Then we arrived at the meadow…I swear this cost me three hours, but realistically, probably only two hours were lost, since it took me almost 6 hours to go the 10 miles between the aid stations, when it should have taken 4ish. I'm not sure this would have made a difference in the end result. We knew there wasn’t a cut trail in this section, but we were told to follow the course markings. The problem was that we couldn’t find them. We’d get to one, but the next wasn’t always in visual sight, even with, by now 6-8 of us shining lights across the field. It was also slow going due to the slick conditions and sagebrush. At one point, trying to go to a flag, I whacked my head hard into a tree branch that I didn’t see. Luckily my headlamp took the brunt of the impact, but it left me dazed for a few seconds. Just as we were almost out, someone came the opposite direction to put more flags down. Go figure... Looking at my gps track, I think we kept seeing flags out of order in the night and going to them
The climb to Deadman Peak was brutal and a bit scary in the dark. Luckily, we had a beautiful full moon. We grabbed our trinket, warmed up a bit in the dilapidated hut and made the slow descent back down to the main trail. We knew we’d have to return to this peak on the return trip, but hopefully it would be in the daylight. Again, this area wasn’t clearly marked, but we could make a general direction where we needed to go under the moonlight. (The full moon was spectacular, even if it was a bit red due to the smoke in the air)
Getting to Deadman’s aid station, we refueled and was told it was a relatively flat section…not. It started out as a gradual uphill FS road, but then transitioned to a steep odd trail that zigged and zagged. At one point we couldn’t figure out if we were criss-crossing our own trail. We made it to Blind Bull in just under 17 hours. While we were there, the leader came cruising in, taking little aid.
Leaving this aid station, it was still dark, but the sun was coming up. Again, we got lost, and added even more bonus miles since the marking was in an odd spot hat you couldn’t easily find. While it’s easy to say if you don’t see a marker after ¼ mile, it’s harder in real life to figure out if you’ve seen one, especially when you are on a well-used trail and the map shows you just to one side of the real trail, which was on the other side of a ridge! I was mentally frustrated at this time, but still moving well and pulled ahead of Lara and Lisa. Somewhere along here I slipped on some mud and went down on my broken finger. Not too hard, but it made me yelp. I came across Caleb, who was returning. While he seemed like he was doing fine, it turns out he pulled a hamstring somewhere in this section and ended up dropping at Blind Bull #2.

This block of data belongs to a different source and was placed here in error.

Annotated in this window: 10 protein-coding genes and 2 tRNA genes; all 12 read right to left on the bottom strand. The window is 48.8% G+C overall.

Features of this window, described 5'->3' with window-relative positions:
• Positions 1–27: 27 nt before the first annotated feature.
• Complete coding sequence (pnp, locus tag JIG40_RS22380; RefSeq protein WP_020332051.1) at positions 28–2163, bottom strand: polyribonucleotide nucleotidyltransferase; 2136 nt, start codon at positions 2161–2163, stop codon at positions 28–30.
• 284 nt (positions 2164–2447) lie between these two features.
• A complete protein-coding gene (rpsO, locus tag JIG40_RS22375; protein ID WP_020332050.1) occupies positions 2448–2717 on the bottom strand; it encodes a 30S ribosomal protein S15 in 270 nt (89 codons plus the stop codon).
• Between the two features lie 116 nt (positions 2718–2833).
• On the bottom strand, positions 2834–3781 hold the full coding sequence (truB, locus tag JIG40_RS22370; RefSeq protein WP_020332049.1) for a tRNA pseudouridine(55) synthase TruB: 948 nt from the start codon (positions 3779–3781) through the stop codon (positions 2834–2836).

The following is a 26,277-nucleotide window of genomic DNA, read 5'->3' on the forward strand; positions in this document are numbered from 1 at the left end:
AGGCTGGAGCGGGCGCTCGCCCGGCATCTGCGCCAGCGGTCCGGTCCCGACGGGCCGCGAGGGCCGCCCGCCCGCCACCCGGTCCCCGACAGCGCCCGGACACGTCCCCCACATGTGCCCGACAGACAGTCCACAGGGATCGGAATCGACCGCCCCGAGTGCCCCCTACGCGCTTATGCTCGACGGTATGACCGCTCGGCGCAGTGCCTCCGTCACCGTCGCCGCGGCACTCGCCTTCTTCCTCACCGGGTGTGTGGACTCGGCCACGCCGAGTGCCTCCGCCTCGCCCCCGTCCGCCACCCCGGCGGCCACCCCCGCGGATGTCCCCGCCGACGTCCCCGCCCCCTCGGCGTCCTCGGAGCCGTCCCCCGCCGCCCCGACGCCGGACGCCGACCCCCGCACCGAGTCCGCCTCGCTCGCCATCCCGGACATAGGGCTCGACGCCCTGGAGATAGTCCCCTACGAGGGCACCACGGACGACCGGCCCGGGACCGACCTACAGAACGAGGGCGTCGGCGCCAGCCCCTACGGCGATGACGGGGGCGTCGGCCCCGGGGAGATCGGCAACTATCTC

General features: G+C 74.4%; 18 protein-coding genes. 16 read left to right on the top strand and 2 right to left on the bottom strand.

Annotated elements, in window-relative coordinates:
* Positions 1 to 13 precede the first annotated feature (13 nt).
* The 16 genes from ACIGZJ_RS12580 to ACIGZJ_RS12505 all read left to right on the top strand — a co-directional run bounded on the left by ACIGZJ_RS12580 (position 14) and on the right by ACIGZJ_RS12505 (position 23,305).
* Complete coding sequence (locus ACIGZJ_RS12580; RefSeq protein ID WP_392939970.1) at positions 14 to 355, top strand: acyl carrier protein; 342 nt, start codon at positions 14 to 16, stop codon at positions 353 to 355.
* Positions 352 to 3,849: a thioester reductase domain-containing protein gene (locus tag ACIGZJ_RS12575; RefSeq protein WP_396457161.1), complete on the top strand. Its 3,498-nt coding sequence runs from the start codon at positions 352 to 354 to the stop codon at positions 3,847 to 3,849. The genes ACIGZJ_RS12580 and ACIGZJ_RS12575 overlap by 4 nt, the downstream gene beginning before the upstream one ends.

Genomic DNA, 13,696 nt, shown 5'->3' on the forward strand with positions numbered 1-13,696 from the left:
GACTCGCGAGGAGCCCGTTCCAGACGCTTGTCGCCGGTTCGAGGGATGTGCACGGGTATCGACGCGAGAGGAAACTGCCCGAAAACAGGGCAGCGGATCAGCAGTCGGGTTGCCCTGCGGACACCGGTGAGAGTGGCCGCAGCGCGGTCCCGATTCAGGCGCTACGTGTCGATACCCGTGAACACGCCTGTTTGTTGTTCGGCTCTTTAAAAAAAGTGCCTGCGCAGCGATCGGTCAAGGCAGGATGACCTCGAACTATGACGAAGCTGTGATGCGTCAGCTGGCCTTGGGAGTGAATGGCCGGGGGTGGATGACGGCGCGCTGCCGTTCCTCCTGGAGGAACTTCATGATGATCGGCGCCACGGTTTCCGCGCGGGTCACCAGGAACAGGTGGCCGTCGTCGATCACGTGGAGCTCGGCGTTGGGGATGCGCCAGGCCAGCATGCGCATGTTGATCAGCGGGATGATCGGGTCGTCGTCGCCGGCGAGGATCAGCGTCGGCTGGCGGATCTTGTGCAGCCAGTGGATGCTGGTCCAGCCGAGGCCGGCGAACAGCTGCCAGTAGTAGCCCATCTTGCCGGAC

I cruised into McDougal just under 22 hours into the run. I was fine, and wanted to make it a quick turn knowing that I now had only 26 hours to finish. However, since I now had a sense for the course and the markings were in the correct position, I thought it would be doable. Tight but doable. I needed to keep moving and not waste too much time at aid stations. I ate, got some coffee, and gathered my things for the return trip.
I will say that the aid station workers all the way throughout were wonderful. Here one of the ladies was actually cleaning our feet for us. At Blind Bull, the couple in charge were celebrating their anniversary. Others had to hike in and spent a miserable Sat evening in the cold rain.
As I was getting ready to leave, Lara and Lisa came in. Lisa’s husband, John, had been there for a bit already and looked like he was going to head out. (he had been behind us, but missed the Deadman Peak turn, so would have to do it twice on the return trip). They were eating and discussing stopping at that point. I headed out to start the return trip. I set off at a fast hike since my tummy didn’t like the coffee and quesadilla that I had consumed. I fell to plan B on eating, which was a ProBar chew every 10-15 mins to keep calories in me. About 20 mins later, I started getting really sleepy. So, I found a nice log, set a 10 min alarm, and closed my eyes. Not sure I every actually slept, but I did feel better. Somewhere toward the end of this section, Lara (although I didn’t realize it) came cruising by me, telling me the others decided to call it. She was feeling good after getting some food and wanted to continue on. At Blind Bull #2, we’d join up again and head out together.
Leaving BB, I was feeling good again and even running. Till we crossed a ridge and saw the storm over Deadman’s Peak, with lightning starting all around us. We knew there was a forested section but were not sure how far we were from it. However, at that time, we needed to get low and out of the exposed section immediately. Into the sagebrush we dove. I then used the inReach to text Mark and try to figure out what was going on. He informed me that the current cell was moving fast, but there were more behind it. When that cell passed, Lara and I decided to return to Blind Bull to figure out our next move, as the cold rain wasn’t pleasant. Unfortunately, this meant cutting into the precious padding on the cut-off. We trooped back to the aid station, and I continued to communicate with Mark. He informed me that there was a weather advisory till 10 pm, with winds up to 50 and possible hail. That did it for me. I didn’t want to be on exposed ridgelines during that and at night. Meanwhile the next wave of storms started. Mark later told me that the radar picture showed purples…
With that, we called it a day. The aid station folks were so helpful, pulling out puffy jackets and getting us warm. There were only a few other runners coming back from the turn-around, so we waited for a bit, then got into a truck for the almost 2 hour drive back to the start line. The RD was glad to see us and that we had made the right decision, he was pulling people from the later aid stations and stopping the race in places. I was just glad that I wasn’t on Deadman’s peak or any of the ridges at that time.
So, I took my first DNF (Did Not Finish). However, I know that it was a Did Nothing Fatal. In some ways, maybe the fact that it took so much longer than I anticipated, was a blessing in disguise. Had I been three hours faster, I may have been on Deadman’s Peak when the storm came up. I’m still a bit emotionally raw right now, even a week later. However, I read this great article from Brad Stulberg on how caring about something means risking being vulnerable (The Cost of Caring
). I put it all out there. Even when I was at my lowest, I didn’t want to quit and was moving with the goal of finishing. Had the weather not moved in, I may have finished, it would have been close to the 48-hour cut-off. In the end, I made the right decision. I’d eventually like to go back and try this course again, but I think it will be a few years, as I have other races that I want to do first.
Now to figure out what’s next…